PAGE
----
Unfortunately when we read it we realised that there were major problems, and in our view it is not worth the paper it is printed on.
The first thing is that we now learn a “Suspension Order” has no legal power to suspend anything. It takes its name not from any inherent powers of the Order, but from the existing working status of the quarry. Since Murrayshall Quarry has been dormant or suspended since 1996 then the regulations state that this “Suspension Order” can only deal with a very narrow range of issues, chiefly relating to environmental issues in the dormant quarry. Needless to say this is not what we were led to believe by Stirling Council (SC) officials, and we are not alone. SC elected members voted unanimously on 11th October 2012 on a Motion, that they were advised by their own legal officers, would “suspend” quarrying operations and lead to a new review of the quarry, informed by an Environmental Impact Assessment. (EIA) In our opinion this advice was clearly wrong.
Secondly, if the Suspension Order doesn’t suspend anything , what does it try to do? SC claim that it requires the quarry operators to provide an EIA, but then confuses the issue by stating that this study should only refer to the period when the quarry is dormant. There does not seem to be a requirement to do an EIA for the period after the quarry restarts (if it ever does!)
The aims of the Community Council have been consistent. We have demanded that before any new quarrying takes place at Murrayshall, a full statutory review of the planning permission must be carried out, informed by an EIA. We are convinced that this “Suspension Order” goes nowhere near ensuring this will be the outcome.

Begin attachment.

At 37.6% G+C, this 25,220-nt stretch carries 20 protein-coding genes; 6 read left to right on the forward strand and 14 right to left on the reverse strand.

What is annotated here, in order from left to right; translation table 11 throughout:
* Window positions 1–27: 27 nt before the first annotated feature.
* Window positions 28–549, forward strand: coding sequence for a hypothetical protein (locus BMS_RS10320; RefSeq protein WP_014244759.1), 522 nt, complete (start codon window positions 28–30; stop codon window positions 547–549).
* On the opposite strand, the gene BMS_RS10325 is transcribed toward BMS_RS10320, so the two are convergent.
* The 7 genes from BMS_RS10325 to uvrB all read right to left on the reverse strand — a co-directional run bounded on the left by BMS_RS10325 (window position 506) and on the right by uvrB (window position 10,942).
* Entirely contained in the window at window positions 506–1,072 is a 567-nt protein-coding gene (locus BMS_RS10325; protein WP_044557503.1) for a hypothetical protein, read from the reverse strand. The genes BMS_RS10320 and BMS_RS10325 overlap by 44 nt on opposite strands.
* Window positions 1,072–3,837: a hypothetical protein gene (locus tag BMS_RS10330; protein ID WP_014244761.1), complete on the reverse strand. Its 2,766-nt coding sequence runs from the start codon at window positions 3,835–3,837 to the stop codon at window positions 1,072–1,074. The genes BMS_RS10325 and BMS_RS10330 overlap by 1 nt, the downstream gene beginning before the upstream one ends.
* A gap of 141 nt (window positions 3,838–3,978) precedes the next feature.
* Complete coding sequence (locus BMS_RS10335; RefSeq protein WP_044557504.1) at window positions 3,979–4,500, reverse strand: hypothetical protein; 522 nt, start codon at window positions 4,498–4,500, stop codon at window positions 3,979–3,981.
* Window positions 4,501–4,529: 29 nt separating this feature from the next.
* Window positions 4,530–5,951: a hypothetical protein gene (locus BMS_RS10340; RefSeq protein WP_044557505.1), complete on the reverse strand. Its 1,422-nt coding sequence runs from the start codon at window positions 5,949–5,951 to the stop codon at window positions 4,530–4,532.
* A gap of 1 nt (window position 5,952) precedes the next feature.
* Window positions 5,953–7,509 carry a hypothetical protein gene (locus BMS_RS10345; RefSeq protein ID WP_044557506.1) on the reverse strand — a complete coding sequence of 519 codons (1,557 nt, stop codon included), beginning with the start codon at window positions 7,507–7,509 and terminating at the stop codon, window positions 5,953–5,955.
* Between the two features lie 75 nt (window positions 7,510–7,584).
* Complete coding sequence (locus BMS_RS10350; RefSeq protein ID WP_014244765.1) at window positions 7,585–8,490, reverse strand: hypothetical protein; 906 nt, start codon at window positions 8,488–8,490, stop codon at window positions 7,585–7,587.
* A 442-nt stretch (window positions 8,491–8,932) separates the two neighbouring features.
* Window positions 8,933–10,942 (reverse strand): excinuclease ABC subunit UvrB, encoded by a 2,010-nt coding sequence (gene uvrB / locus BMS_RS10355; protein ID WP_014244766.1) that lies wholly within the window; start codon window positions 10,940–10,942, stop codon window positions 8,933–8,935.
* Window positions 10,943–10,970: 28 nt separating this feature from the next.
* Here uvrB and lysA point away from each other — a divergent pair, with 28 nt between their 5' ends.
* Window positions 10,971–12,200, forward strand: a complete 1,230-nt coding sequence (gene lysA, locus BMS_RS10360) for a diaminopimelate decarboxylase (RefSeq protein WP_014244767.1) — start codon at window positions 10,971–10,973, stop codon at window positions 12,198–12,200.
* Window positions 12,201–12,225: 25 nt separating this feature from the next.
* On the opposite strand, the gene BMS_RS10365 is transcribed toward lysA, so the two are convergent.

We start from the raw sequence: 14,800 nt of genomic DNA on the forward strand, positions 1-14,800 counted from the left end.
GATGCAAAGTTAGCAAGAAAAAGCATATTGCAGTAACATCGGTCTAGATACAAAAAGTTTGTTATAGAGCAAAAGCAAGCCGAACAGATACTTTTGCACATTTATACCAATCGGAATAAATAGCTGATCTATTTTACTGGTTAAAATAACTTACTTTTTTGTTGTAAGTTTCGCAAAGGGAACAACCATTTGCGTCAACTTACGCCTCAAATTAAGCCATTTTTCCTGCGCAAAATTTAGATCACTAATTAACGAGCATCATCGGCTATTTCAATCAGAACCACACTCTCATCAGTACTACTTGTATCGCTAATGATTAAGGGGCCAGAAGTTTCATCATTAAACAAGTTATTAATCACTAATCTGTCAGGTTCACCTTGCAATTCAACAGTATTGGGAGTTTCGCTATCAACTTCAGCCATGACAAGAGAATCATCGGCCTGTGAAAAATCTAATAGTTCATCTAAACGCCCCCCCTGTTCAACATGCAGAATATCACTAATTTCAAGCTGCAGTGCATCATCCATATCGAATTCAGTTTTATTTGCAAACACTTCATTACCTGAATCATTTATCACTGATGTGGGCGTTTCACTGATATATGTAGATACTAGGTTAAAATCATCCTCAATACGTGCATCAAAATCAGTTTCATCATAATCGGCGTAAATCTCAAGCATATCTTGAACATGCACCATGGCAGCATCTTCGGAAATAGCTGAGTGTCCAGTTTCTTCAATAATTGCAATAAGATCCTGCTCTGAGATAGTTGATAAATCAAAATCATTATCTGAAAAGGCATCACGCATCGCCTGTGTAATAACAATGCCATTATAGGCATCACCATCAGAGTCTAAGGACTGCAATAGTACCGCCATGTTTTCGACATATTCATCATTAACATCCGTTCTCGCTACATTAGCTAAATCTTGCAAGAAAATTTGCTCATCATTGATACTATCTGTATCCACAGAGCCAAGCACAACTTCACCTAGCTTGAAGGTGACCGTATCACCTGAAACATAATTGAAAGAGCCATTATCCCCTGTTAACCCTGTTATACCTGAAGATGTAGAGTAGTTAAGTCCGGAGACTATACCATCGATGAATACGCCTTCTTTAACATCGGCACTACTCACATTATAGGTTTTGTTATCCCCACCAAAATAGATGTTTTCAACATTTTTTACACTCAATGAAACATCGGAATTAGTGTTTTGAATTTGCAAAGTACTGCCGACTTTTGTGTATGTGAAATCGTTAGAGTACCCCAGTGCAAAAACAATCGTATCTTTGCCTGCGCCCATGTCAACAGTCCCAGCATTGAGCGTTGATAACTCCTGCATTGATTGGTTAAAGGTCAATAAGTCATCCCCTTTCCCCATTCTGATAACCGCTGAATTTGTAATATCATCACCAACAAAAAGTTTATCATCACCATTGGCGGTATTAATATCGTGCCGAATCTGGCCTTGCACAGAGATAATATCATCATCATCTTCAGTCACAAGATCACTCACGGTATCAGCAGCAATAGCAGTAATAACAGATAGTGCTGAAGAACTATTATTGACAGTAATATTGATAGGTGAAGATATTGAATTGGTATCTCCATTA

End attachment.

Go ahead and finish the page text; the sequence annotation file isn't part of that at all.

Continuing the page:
However it has now been issued, and the landowners and the quarry operators have until 17th May to respond. The Scottish Government also have a scrutinising role, and we suspect they will reject it out of hand.
At a recent meeting your Community Council forcefully expressed these views and as a result SC agreed to carry out an independent review of the “Suspension Order”. They agreed to meet representatives of the Community Council again on 21st May when the reaction of the landowners and quarry operators might be available. SC have also advised us that the new quarry operator who has taken over the lease for the Drygrange Estate land has volunteered to provide an EIA for an early review. Needless to say the Community Council is not convinced by these verbal assurances and will continue to press for a formal statutory review.
Come along to the next Community Council meeting to hear a fuller report of what is happening